Why being an Ambassador helped me decide not to run the Seattle Marathon. This year has been a serious of unfortunate events, and they haven’t stopped yet. I didn’t run the Seattle Marathon. It broke my heart a little.
So after training all year through a number of setbacks (hello cough I still have), there was one I couldn’t overcome. A non-running related knee injury took me out on the Wednesday night before the marathon.
Despite my jokes about training for a marathon in a month, I was pretty well prepared for the marathon. I took a bit of time off after my marathon in September to let my body rest and then started back up again. I wasn’t starting at zero, but I do know that not taking the time off would have gotten me more miles. I also know my body needed a short break. The give and take to prepare me.
I used my Avengers race weekend as a test to see if I really was ready for a marathon without photos. That race weekend went awesome. Three easy races. I was ready.
Then my knee thing. Mainly just a giant bruise, involving swelling. On the same knee I fell on in September. Double whammy. I started the Widdle Waddle on Thursday feeling it, but just a bruise. I made it to the turnaround in a little over an hour. Spent 15 minutes hanging out and chatting then started walking an easy mile. See, Artboy was walking the whole thing and I had time to burn. Plus needed to save my reserves for Sunday. Then I started running again, and bam, my knee locked up, electricity shot up and down my pain.
I tried to walk it off. I tried to stretch. I tried to sit down and quit. I ran faster, I ran slower, I walked. Nothing helped. So I hobbled. The second half took me almost two and a half hours.Yeah. To go six miles. Lots of people helped me get back to the finish line, and the car. Artboy caught up to me near the end and helped me, along with a fellow injured walker he spent the race with.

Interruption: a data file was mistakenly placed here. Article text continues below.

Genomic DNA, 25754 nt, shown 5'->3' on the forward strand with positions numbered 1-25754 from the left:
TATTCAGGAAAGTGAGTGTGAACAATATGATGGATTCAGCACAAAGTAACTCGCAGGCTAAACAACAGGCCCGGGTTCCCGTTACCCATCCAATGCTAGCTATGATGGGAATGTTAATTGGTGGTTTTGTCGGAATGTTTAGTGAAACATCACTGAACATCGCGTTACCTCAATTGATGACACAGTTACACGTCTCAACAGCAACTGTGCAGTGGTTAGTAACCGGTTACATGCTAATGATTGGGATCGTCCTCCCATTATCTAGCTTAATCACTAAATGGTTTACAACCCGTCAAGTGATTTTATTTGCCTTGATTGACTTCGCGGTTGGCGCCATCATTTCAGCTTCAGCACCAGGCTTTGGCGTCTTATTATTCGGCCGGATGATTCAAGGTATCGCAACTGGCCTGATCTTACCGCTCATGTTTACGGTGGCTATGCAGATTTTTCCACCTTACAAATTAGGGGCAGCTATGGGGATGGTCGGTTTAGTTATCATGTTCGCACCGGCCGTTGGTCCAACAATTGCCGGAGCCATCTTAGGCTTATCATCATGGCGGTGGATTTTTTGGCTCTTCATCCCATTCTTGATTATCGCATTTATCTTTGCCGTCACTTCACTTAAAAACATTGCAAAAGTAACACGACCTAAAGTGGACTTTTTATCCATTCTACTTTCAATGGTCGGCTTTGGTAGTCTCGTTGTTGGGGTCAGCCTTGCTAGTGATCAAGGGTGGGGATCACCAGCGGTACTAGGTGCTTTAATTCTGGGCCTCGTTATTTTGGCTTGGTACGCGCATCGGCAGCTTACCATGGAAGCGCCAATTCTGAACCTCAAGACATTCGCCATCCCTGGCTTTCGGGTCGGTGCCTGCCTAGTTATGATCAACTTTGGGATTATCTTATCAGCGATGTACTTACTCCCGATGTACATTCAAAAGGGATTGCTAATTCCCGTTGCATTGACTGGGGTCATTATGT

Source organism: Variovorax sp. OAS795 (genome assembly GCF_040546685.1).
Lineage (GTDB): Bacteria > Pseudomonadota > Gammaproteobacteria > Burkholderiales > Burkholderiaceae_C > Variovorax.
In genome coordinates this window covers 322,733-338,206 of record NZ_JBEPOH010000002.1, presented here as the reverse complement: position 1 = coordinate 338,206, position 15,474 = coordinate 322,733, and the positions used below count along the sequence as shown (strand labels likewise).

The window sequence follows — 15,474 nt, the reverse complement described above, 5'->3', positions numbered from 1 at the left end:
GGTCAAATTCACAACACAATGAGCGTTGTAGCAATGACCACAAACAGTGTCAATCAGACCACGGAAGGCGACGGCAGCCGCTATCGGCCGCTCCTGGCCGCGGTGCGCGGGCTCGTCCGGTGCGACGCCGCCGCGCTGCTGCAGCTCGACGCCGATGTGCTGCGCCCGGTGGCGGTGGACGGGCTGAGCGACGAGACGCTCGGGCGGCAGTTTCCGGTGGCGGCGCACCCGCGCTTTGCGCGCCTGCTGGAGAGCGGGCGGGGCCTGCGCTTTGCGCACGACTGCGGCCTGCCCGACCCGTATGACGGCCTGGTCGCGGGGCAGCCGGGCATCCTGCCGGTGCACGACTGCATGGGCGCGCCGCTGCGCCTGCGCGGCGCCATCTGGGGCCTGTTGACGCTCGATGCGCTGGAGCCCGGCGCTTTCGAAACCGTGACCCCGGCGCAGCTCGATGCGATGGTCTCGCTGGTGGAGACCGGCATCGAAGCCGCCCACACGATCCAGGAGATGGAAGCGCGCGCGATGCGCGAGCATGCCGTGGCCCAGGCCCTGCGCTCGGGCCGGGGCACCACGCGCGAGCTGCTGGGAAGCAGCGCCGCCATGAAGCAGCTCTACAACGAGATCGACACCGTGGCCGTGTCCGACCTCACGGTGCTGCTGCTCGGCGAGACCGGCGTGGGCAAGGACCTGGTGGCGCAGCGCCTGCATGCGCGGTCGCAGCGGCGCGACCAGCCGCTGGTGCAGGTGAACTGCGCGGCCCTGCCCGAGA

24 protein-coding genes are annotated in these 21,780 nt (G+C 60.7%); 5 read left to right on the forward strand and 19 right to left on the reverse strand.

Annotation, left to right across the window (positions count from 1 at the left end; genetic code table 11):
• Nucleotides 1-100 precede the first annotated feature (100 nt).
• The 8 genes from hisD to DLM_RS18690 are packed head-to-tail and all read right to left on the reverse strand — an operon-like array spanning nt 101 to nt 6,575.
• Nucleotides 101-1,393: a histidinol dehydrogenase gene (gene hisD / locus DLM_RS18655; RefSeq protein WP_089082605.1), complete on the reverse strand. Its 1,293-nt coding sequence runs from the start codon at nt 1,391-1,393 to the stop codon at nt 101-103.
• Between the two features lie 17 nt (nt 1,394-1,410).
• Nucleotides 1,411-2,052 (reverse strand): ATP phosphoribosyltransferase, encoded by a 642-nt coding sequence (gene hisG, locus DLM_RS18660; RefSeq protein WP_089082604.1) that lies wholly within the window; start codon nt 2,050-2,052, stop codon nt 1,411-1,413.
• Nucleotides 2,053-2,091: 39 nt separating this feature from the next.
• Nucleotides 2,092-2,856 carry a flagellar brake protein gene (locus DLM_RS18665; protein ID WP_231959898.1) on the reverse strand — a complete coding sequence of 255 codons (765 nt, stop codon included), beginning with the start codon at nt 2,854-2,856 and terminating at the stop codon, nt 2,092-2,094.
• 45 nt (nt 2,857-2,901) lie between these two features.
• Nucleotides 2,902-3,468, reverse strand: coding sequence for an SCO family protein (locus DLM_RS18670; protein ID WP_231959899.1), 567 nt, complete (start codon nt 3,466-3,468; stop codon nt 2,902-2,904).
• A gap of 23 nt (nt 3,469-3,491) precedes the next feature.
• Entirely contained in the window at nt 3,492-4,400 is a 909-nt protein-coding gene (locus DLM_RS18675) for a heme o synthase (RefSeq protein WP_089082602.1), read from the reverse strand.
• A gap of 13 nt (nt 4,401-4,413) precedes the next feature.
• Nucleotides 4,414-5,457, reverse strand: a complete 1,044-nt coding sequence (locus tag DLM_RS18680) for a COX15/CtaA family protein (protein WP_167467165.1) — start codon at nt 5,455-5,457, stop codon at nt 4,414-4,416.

I did my best–Rest, Ice, Compression, Elevation. I skipped Saturday’s Ghost of Seattle Marathon (the half), which is one of my favorite local races for so many reasons. By Saturday night, I could walk without pain. I could go down the stairs again. So I went for a test run. I made it 1/2 a mile before the pain and the electricity shooting up and down my leg.
I went home and thought of other ways to run the next day. Maybe I could tape it. Maybe I could walk. Maybe I could…
Then the voice of Seattle Marathon Race Director Louise Long echoed in my head. See, way back at our Seattle Marathon Ambassador (I was the 10k ambassador) she mentioned that she no longer runs because of an ankle injury she kept running on.
But I could tape it and do a test run. I could try a run on the treadmill. I could…
I am part of some amazing running communities, but those runners also push through some crazy stuff to not miss a race. Sickness, Injury, Distress is no deterrent. Those are the people who I have always aligned with, but this pain was different. This was pain that kept me from moving, brought tears to my eyes, and made me want to vomit. This was pain that locked up my knee and knocked me to the ground.
I asked myself, do I want to run this one race? Or do I want to run this race year after year. Do I want to probably not even finish this one race or do I want to keep racing.
Well that’s a hard one for me, as some of you know. I hate training, but I love the races. I don’t plan on running until I’m 85. I might, but I’m not planning on it. I could run this one race and if I’m injured, what does it really matter?
But it does matter. I struggled. I felt good. I knew I could have run this race with amazing endurance, but my body wasn’t cooperating. And it wasn’t something that come on while running or was caused by running. It was a stupid accident. A bruise that will heal just fine.
Well it will heal just fine, because I didn’t run. A few hours later, after just 1/2 mile of running, I couldn’t walk again. My knee up in the air on four pillows with ice on it and I was in pain. I wouldn’t have made it far in the race, I probably would have done some real damage to my knee, but that didn’t make my decision to not start any easier.
If the words of Louise Long weren’t in my head, I would have gotten up and ran through the pain. It wouldn’t have been the correct decision. I am still not happy about missing my final race this year, but at least it’s not my final race.